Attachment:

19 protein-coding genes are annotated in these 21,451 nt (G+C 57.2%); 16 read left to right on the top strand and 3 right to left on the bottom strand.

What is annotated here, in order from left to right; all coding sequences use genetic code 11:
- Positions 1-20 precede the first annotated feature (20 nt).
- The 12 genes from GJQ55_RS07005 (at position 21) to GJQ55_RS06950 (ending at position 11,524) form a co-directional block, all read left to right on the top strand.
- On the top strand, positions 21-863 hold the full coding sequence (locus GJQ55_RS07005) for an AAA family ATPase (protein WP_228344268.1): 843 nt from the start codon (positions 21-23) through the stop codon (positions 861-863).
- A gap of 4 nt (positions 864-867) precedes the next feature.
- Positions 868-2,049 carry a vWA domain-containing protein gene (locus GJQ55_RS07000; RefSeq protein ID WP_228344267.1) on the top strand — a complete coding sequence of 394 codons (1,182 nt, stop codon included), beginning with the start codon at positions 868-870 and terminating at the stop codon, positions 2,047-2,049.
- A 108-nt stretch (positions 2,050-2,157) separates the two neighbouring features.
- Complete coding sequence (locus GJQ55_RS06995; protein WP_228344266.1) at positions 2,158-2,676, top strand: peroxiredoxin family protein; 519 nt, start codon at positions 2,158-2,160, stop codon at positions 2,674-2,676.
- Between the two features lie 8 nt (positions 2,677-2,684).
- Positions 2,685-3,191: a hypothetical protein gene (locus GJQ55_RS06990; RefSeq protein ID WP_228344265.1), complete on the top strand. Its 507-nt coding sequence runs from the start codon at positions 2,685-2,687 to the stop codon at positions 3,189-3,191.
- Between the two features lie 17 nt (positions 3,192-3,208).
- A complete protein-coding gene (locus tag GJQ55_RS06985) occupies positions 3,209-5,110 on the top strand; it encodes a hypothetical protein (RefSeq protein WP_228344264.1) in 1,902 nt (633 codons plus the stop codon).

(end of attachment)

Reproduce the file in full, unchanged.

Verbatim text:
19 protein-coding genes are annotated in these 21,451 nt (G+C 57.2%); 16 read left to right on the top strand and 3 right to left on the bottom strand.

What is annotated here, in order from left to right; all coding sequences use genetic code 11:
- Positions 1-20 precede the first annotated feature (20 nt).
- The 12 genes from GJQ55_RS07005 (at position 21) to GJQ55_RS06950 (ending at position 11,524) form a co-directional block, all read left to right on the top strand.
- On the top strand, positions 21-863 hold the full coding sequence (locus GJQ55_RS07005) for an AAA family ATPase (protein WP_228344268.1): 843 nt from the start codon (positions 21-23) through the stop codon (positions 861-863).
- A gap of 4 nt (positions 864-867) precedes the next feature.
- Positions 868-2,049 carry a vWA domain-containing protein gene (locus GJQ55_RS07000; RefSeq protein ID WP_228344267.1) on the top strand — a complete coding sequence of 394 codons (1,182 nt, stop codon included), beginning with the start codon at positions 868-870 and terminating at the stop codon, positions 2,047-2,049.
- A 108-nt stretch (positions 2,050-2,157) separates the two neighbouring features.
- Complete coding sequence (locus GJQ55_RS06995; protein WP_228344266.1) at positions 2,158-2,676, top strand: peroxiredoxin family protein; 519 nt, start codon at positions 2,158-2,160, stop codon at positions 2,674-2,676.
- Between the two features lie 8 nt (positions 2,677-2,684).
- Positions 2,685-3,191: a hypothetical protein gene (locus GJQ55_RS06990; RefSeq protein ID WP_228344265.1), complete on the top strand. Its 507-nt coding sequence runs from the start codon at positions 2,685-2,687 to the stop codon at positions 3,189-3,191.
- Between the two features lie 17 nt (positions 3,192-3,208).
- A complete protein-coding gene (locus tag GJQ55_RS06985) occupies positions 3,209-5,110 on the top strand; it encodes a hypothetical protein (RefSeq protein WP_228344264.1) in 1,902 nt (633 codons plus the stop codon).